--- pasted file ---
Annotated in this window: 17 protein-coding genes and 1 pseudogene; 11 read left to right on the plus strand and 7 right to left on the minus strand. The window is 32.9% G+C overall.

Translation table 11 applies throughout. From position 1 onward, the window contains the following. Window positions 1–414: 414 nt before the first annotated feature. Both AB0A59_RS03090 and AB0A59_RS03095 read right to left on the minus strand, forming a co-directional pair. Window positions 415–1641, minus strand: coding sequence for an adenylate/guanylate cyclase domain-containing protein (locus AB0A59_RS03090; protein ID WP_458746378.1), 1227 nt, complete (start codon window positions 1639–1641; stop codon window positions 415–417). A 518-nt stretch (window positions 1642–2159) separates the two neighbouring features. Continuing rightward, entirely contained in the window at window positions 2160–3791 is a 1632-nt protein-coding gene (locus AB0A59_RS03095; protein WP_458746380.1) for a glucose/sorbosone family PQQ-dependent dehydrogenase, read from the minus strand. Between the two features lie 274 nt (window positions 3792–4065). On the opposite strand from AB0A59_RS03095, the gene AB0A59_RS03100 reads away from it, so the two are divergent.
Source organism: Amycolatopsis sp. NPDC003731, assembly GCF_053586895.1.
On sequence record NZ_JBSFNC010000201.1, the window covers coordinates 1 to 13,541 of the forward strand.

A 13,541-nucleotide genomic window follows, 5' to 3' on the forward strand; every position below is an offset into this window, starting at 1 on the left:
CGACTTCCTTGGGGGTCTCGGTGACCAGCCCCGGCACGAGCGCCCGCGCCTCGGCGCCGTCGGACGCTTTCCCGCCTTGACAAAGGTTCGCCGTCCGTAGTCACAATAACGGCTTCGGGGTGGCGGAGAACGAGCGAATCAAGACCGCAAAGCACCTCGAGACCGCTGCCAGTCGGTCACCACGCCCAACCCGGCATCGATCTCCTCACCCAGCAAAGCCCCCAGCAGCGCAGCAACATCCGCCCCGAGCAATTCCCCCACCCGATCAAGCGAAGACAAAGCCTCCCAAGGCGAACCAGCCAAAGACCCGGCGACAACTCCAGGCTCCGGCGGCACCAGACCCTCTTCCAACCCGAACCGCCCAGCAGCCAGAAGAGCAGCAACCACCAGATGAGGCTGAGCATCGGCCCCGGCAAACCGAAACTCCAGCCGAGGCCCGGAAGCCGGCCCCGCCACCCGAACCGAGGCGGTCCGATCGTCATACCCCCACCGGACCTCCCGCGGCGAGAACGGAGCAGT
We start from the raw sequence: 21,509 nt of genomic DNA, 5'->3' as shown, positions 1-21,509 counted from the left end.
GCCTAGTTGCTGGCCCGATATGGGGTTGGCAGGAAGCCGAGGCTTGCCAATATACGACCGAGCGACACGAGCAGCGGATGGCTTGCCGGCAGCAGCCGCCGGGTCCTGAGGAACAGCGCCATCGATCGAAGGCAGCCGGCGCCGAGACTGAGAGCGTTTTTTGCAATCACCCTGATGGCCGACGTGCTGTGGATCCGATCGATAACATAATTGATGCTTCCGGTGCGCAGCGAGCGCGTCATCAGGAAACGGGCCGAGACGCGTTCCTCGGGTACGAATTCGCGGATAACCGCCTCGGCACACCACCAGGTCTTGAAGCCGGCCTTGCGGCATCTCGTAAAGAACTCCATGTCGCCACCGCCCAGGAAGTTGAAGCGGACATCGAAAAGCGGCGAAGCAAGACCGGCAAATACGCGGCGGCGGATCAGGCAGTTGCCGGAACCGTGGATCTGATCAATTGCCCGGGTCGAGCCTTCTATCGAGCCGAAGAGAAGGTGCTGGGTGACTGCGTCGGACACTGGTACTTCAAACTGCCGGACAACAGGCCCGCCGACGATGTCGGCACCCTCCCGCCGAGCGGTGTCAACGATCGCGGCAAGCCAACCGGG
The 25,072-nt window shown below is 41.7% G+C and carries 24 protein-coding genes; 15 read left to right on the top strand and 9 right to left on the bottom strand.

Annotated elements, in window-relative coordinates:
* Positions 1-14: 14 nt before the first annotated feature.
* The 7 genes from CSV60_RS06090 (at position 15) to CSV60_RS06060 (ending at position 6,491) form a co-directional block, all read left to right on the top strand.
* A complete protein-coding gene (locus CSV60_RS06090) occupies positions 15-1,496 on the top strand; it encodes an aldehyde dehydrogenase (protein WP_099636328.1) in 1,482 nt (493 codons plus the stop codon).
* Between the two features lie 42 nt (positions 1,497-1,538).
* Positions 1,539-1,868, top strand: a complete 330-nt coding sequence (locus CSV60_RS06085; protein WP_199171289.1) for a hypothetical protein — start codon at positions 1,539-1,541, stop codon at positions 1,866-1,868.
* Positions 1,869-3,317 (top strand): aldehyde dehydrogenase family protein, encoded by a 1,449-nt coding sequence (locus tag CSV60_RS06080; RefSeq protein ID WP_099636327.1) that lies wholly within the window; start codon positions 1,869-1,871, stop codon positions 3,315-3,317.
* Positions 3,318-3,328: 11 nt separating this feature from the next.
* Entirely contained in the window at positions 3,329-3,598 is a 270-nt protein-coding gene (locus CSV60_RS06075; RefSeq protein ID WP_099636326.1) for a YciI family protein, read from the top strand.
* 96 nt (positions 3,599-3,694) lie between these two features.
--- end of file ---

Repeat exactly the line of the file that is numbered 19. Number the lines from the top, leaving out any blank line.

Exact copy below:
* 96 nt (positions 3,599-3,694) lie between these two features.